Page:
Feature changed by: Karl Cheng (qantas94heavy) Feature #314778, revision 8 Title: Use polkit for YaST privilege management
- openSUSE Distribution: Unconfirmed + openSUSE Distribution: Evaluation by engineering manager Priority Requester: Desirable
Requested by: Dainius Masiliunas (greatemerald) Partner organization: openSUSE.org
Description: At the moment of writing, YaST relies on having root privileges through a graphical sudo in order to view and carry out most tasks. However, there is no reason why simply displaying those tasks should be restricted like that. YaST should always be started with user privileges, and only ask for additional privileges when they are truly needed - when the selected tasks should be carried out. This can be achieved by using polkit. It also brings a lot of other benefits.
Relations: - Discussion of the idea on the mailing list (url: http://lists.opensuse.org/yast-devel/2007-10/msg00024.html)
Use Case: Users who do not have access to the root password currently also do not have access to a lot of functionality that does not actually require the password, such as searching for package information. Users that do administrative tasks are also subjecting the system to possible security risks by running YaST with full root privileges. Using polkit would increase security and prevent potential user mistakes.
Business case (Partner benefit): openSUSE.org: Using polkit, the graphical interface of YaST would always be run as a normal user. That means that code that should not have elevated privileges - like GUI - would not run with them. More could be done without needing to enter the root password - package information query, printer setup, device information overview, reviewing network configuration options etc. In a restrictive environment, the system administrator could set certain tasks to be available for use by regular users, or to allow certain tasks to be run by certain users only. The authentication screen would provide more information about what tasks are about to be carried out for increased security. For instance, if a custom YaST module requests permission to modify the partition table, while it claims to only set up the date and time, it would be clear to the user that the module is either fraudulent or is malfunctioning. In order to not have to authenticate after every single change a module wishes to do, a global queue for the changes could be created (like what is shown by the /etc/sysconfig editor once its changes are to be applied). Once the global "apply" button is pressed, the user would be informed of what actions will be carried out and what privileges will be given to carry them out. Then, once the user confirms that by supplying a password, all the changes are applied.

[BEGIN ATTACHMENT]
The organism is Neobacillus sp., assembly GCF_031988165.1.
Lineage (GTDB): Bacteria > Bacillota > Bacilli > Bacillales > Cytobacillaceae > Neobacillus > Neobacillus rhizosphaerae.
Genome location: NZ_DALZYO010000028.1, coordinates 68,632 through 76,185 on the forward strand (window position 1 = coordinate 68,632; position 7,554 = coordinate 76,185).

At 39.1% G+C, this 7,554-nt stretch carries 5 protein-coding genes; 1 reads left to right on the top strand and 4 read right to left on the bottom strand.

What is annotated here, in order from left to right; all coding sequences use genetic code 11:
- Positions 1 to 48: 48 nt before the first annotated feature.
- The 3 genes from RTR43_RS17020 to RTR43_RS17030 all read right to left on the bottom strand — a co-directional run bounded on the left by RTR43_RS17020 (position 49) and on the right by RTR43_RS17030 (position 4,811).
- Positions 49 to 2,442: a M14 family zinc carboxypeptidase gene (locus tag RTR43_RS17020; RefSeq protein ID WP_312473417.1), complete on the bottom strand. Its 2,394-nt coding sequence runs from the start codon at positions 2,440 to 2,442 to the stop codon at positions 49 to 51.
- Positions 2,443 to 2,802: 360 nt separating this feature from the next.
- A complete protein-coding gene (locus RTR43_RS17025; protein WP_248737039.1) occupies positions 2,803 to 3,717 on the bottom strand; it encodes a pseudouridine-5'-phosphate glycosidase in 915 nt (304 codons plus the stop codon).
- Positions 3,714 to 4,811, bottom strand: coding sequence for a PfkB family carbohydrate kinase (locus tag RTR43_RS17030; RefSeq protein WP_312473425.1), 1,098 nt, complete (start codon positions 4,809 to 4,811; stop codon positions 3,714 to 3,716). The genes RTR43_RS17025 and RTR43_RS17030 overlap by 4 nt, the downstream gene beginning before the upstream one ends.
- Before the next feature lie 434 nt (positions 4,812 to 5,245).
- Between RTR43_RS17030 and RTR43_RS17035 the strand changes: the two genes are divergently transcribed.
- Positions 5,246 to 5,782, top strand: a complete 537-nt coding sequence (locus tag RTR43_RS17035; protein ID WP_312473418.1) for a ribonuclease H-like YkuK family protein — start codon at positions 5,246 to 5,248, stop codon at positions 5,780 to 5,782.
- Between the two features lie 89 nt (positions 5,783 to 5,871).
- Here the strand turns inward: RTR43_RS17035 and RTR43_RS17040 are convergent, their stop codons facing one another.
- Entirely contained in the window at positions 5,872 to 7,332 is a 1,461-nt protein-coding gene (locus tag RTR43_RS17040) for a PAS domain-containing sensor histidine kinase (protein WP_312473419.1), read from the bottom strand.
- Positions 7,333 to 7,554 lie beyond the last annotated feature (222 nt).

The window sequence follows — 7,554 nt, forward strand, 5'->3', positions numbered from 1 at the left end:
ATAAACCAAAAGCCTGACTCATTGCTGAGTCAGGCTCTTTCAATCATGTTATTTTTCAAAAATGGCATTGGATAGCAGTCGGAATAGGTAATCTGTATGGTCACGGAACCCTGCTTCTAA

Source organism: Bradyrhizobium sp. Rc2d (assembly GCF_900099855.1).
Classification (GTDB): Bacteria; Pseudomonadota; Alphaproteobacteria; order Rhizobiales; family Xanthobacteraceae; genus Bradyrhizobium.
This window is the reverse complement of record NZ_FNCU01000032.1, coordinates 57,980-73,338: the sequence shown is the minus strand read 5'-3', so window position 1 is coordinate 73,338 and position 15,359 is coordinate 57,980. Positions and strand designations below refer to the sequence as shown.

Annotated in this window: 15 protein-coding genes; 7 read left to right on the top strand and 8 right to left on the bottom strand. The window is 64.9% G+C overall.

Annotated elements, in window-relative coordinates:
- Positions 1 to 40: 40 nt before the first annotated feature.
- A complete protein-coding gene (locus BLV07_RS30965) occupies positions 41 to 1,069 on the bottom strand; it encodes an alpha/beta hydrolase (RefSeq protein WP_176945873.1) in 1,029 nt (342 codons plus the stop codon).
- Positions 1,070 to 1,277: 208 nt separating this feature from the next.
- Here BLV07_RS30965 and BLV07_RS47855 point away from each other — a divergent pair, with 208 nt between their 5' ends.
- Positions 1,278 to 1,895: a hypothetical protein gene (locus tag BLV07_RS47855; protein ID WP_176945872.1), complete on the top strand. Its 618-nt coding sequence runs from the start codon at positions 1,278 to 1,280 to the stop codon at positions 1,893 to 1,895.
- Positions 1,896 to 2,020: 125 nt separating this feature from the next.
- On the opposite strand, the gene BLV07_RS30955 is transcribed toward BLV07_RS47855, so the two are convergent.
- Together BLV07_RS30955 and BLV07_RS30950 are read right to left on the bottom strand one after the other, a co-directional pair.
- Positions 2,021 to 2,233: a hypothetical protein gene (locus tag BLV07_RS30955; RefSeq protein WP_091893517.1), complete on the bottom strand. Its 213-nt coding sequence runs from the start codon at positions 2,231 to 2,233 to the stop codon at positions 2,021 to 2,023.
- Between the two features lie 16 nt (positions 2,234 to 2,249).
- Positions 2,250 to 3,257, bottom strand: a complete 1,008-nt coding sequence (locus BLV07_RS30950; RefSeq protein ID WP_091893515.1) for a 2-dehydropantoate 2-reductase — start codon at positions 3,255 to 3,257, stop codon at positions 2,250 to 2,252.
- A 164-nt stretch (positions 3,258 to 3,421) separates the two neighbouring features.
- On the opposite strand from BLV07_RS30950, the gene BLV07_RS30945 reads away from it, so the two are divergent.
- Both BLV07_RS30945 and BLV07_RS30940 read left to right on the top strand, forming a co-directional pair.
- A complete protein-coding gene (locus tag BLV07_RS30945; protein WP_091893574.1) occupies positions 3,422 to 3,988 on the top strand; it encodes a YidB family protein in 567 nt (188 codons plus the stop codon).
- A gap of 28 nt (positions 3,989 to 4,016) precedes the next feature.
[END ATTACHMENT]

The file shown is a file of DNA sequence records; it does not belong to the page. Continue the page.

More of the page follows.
Discussion: #1: Hardy Heroin (jsnel) (2013-03-09 19:45:07) This is also one of Linus Torvalds' main objection with openSUSE, see for instance this article about it: http://www.theregister.co.uk/2012/02/29/torvalds_tantrum_opensuse/ Would be great if trivial tasks in openSUSE no longer require root.
#2: Jiří Suchomel (jsuchome) (2013-07-08 14:36:39) This would require some major change in YaST architecture, that would be able to divide part that can be run by any user from the part run by privileged user only. There were some attempts already (e.g. Gloves project), but none was finished.
#3: Dainius Masiliunas (greatemerald) (2013-08-12 18:35:51) (reply to #2) Really? It seems to me that it would just need a few privilege-awareness changes. Instead of presuming that each module runs as root, you instead queue up the changes that the module wants to do to the system, then pressing the Finish button asks for the password and applies the changes. The workflow stays pretty much the same, because that's already what most YaST modules do as it is. The only thing that is missing is a way to integrate the queue with polkit, and review the actions that each module wishes to take (so that it wouldn't always require a password when one is not needed, and would ask only for the necessary amount of privileges they need). Even without the extensive review, it would already be an improvement over what we have now, since at least the GUI would always run as the user, and not root, for added security and theme consistency with the desktop.